ATLANTA - Delta Air Lines Inc., blaming high fuel prices, low fares and hefty charges, capped the worst annual financial performance in the industry's history when it posted a $2.2 billion fourth-quarter loss Thursday. Its shares sank by 8 percent.
The results, which missed Wall Street's reduced expectations, pushed the Atlanta-based carrier's loss to $5.2 billion for all of 2004 and to $8.5 billion since the start of 2001.
Executives at the nation's third-largest airline said Delta's effort to transform its business to reduce costs and attract more fliers is the right approach for the future, even with its immediate losses mounting.
"If Delta is to survive, we must develop a fundamentally different way of doing business, which is what we're doing," chief executive Gerald Grinstein said during a conference with investors.
Also Thursday, Houston-based Continental Airlines Inc., the nation's No. 5 carrier, reported a $206 million loss for the fourth quarter, citing some of the same difficulties as Delta.
Since January 2001, Delta, Continental and the nation's four other big legacy carriers have lost a combined $30 billion - and the red ink is still running. United Airlines parent UAL Corp. of Elk Grove Village, Ill. and US Airways Group Inc. of Arlington, Va., have yet to report their fourth-quarter results, but both are expected to also report losses.
"Losses can't be sustained forever," said Bill Warlick, an airline analyst at Fitch Ratings in Chicago.
Delta's loss for 2004 easily dwarfed the previous annual record loss of $3.5 billion reported by American Airlines' parent AMR Corp. of Fort Worth, Texas, in 2002.
Delta shares fell 48 cents, or 8.1 percent, to $5.47 in afternoon trading on the New York Stock Exchange. Continental shares rose 11 cents to $9.56 on the NYSE.
Delta CEO Grinstein told analysts during the Internet conference that the airline's results are clearly disappointing. But, he said, he believes the carrier is making progress on its transformation plan.
The plan includes job cuts, pilot wage reductions, restructured financing and a fare overhaul that has lowered Delta's most expensive fares by up to 50 percent on routes nationwide. Delta also is improving the in-flight experience for its passengers, including refurbishing its aircrafts to make the interior brighter, adding leather seats and revamping employee uniforms.
For the three months ending Dec. 31, Delta said its net loss was $2.21 billion, or $16.58 a share, compared to a loss of $332 million, or $2.69 a share, in the same period a year ago. The latest loss includes $5 million in dividends paid out to preferred shareholders.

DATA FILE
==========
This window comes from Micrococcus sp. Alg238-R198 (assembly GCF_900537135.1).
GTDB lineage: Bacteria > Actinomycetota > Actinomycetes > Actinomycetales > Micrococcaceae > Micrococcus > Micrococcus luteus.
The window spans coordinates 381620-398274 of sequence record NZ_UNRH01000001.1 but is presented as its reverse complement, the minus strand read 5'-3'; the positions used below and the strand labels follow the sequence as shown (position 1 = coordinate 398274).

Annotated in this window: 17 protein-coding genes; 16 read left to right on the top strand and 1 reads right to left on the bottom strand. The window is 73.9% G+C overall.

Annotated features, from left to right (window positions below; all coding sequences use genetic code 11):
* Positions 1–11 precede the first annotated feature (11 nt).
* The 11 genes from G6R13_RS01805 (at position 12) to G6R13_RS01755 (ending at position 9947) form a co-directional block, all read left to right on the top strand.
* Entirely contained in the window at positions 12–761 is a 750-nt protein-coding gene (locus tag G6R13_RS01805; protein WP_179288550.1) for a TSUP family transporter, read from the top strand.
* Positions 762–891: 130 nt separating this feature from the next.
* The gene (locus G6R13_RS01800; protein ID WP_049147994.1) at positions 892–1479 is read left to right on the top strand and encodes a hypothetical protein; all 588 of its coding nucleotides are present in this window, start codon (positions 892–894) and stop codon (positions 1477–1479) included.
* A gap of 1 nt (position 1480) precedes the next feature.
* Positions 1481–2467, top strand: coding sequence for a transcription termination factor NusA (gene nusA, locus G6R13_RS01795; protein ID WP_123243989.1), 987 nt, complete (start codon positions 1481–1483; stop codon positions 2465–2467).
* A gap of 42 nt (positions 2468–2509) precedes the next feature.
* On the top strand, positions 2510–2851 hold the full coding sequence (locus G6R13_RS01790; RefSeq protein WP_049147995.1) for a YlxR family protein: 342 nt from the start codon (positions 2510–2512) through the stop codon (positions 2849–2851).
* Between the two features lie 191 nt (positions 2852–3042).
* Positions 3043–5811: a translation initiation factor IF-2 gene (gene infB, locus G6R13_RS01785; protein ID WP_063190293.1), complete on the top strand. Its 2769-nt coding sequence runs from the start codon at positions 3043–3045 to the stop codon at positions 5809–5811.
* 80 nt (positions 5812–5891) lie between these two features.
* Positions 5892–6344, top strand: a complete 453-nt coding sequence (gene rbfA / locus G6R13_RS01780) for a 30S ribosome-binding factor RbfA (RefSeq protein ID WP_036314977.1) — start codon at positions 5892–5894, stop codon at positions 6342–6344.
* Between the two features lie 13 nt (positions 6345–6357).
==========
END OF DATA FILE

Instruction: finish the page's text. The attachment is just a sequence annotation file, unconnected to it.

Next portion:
Excluding one-time items - $1.4 billion in non-cash charges - Delta said it lost $780 million, or $5.88 a share. On that basis, analysts surveyed by Thomson First Call were expecting a net loss of $5.51 a share. Analysts had reduced their estimates twice in recent days.
Delta ended the quarter with $1.8 billion in unrestricted cash.
Revenue in the October-December period was $3.64 billion, an increase of 0.9 percent from $3.61 billion a year ago.
For all of 2004, Delta said it lost $5.22 billion, or $41.07 a share, compared to a loss of $790 million, or $6.40 a share, for the prior year. Twelve-month revenue was $15 billion, compared to $14.1 billion a year ago. The full-year loss includes $19 million in dividends paid out to preferred shareholders.
The bulk of the charges Delta reported in the fourth quarter relate to reductions in the fair value estimates of two of its feeder carriers - Atlantic Southeast Airlines Inc. and Comair Inc. Delta said this resulted from increased fuel prices, low fares and costs associated with its turnaround plan.
On Christmas, Comair had to cancel all 1,100 of its flights because of a computer glitch and chief financial officer Michael Palumbo estimated Thursday that the incident cost the airline $20 million in lost revenue and added operating expenses.
Delta nearly fell into bankruptcy 2½ months ago before winning deep concessions from pilots and fresh financing from creditors.
Analysts say it will take several more months to determine if Delta's transformation plan is working. Wild cards that remain: fuel prices, the economy and the company's recent fare overhaul. Debt and pension obligations also are a worry. Delta, which has more than $20 billion in total debt, said Thursday it has $600 million in debt maturities in 2005 and at least $400 million in pension funding obligations.
Continental, meanwhile, cited continued high fuel costs, fare erosion from competitive pressures, and what it called excessive government taxes and fees for its fourth-quarter loss, which amounted to $3.12 a share. Continental had earned $47 million, or 61 cents a share, in the fourth quarter a year ago.
Continental, excluding special items, reported a quarterly loss of $174 million, or $2.62 per share - better than the Thomson First Call mean estimate of $3.29 loss per share. ---
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